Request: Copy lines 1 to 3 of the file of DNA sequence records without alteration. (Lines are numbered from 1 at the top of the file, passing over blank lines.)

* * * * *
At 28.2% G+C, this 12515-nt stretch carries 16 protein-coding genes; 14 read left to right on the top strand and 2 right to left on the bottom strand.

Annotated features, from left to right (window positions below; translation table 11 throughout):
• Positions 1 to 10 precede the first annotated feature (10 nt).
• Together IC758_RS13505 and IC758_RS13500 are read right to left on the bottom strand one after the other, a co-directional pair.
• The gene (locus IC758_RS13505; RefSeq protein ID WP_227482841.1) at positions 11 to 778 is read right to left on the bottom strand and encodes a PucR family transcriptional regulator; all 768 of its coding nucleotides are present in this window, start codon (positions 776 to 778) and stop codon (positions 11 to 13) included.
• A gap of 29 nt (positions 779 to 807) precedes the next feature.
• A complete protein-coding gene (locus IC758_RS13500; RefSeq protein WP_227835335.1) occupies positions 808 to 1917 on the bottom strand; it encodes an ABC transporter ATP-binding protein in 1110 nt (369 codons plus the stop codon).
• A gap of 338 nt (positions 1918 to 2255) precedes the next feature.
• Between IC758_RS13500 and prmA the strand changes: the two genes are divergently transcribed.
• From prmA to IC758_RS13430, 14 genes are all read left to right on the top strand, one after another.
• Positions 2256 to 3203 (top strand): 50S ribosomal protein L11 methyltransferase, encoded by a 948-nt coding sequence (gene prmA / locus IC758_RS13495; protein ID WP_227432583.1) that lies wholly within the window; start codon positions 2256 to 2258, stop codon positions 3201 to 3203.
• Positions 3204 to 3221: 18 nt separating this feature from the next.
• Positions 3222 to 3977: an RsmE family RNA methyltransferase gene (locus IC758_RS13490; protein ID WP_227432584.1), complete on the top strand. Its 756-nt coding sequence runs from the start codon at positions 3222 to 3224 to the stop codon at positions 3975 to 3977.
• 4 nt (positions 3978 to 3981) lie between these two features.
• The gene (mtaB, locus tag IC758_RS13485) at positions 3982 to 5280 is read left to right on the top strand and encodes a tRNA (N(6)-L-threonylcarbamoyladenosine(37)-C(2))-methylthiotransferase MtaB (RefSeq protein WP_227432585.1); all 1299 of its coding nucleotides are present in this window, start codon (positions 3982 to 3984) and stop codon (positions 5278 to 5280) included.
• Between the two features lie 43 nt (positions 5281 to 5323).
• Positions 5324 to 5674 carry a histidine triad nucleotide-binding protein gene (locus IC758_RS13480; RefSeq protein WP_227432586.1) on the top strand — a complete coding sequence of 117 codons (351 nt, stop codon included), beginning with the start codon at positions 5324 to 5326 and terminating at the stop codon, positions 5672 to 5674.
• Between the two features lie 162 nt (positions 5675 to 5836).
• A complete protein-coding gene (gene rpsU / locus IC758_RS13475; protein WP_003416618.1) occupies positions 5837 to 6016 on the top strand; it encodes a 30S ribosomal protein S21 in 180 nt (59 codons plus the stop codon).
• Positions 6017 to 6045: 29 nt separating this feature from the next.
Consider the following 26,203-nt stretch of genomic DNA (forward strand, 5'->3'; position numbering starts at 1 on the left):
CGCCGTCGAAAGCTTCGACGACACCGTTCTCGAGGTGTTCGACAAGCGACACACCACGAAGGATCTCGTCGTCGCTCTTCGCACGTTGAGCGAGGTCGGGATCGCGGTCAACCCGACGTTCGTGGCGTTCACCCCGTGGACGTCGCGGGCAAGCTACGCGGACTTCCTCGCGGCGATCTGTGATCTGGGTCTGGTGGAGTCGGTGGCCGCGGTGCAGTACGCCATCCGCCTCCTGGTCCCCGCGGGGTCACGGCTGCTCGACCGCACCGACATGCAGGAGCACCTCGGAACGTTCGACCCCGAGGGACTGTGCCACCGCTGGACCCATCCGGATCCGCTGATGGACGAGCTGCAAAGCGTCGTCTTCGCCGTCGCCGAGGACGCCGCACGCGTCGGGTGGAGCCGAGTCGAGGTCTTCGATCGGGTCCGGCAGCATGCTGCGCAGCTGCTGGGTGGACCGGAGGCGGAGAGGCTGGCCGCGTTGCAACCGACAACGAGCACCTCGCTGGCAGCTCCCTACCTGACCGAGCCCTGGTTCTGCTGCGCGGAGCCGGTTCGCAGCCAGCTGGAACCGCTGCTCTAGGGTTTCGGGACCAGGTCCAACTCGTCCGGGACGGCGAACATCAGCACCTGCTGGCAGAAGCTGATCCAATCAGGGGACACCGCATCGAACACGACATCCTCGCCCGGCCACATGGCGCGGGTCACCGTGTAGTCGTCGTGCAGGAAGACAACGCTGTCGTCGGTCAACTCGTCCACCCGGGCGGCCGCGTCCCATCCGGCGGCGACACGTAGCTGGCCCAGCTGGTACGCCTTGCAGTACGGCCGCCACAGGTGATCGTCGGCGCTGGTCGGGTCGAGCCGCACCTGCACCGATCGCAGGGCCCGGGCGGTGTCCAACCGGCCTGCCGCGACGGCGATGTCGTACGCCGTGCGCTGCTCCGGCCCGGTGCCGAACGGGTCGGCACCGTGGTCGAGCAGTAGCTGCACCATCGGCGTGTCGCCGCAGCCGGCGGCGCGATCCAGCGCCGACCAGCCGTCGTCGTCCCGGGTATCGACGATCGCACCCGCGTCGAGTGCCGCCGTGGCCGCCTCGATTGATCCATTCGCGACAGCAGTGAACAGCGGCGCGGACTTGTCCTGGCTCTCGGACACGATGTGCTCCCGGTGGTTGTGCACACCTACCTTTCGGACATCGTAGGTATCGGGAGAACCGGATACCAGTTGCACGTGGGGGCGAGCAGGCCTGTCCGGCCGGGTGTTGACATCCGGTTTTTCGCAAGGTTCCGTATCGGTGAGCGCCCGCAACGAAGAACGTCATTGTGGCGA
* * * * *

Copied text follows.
At 28.2% G+C, this 12515-nt stretch carries 16 protein-coding genes; 14 read left to right on the top strand and 2 right to left on the bottom strand.

Annotated features, from left to right (window positions below; translation table 11 throughout):
• Positions 1 to 10 precede the first annotated feature (10 nt).